While conceding that friendship comes in all shapes and sizes, it doesn't appear that what exists between Deven and Murad comes close to friendship as most of us would understand it.
For one thing, there's not much in the way of respect, at least on Murad's part. He calls Deven a "village pumpkin," a clear indication of the snobbish attitudes held by this "spoilt rich boy with money in his pocket." It's not unreasonable to argue that such sentiments have no place in any friendship worthy of the name.
Then there's the cynical way that Murad manipulates Deven to get what he wants. We can see this when Murad convinces Deven to skip class and buy him lunch.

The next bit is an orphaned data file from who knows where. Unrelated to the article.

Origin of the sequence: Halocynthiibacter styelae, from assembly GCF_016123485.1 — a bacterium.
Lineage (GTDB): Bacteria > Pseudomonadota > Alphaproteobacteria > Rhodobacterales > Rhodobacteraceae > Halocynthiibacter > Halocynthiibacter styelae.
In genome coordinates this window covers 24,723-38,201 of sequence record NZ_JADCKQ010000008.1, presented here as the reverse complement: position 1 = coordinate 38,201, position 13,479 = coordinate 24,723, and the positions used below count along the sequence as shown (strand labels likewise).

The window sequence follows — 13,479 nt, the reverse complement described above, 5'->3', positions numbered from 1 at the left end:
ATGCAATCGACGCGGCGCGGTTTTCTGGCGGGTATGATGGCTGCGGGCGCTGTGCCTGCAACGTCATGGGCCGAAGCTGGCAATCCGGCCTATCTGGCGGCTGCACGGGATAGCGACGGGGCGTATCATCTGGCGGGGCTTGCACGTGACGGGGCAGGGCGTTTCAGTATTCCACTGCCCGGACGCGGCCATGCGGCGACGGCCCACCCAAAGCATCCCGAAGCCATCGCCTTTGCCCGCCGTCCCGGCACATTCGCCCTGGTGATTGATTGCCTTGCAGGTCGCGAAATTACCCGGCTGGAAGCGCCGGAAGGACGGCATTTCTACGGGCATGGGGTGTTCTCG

Such blatant manipulation is on display later on in the story, when Deven's enthusiasm for the project of interviewing the Urdu poet Nur begins to flag and Murad gets him to keep going. Murad's intervention, it should be noted, is not due to a deep love of Urdu poetry, but because he's sure that the interview will breathe new life into his failing magazine. In short, Murad is shamelessly and deliberately using the man who's supposed to be his friend in order to make money.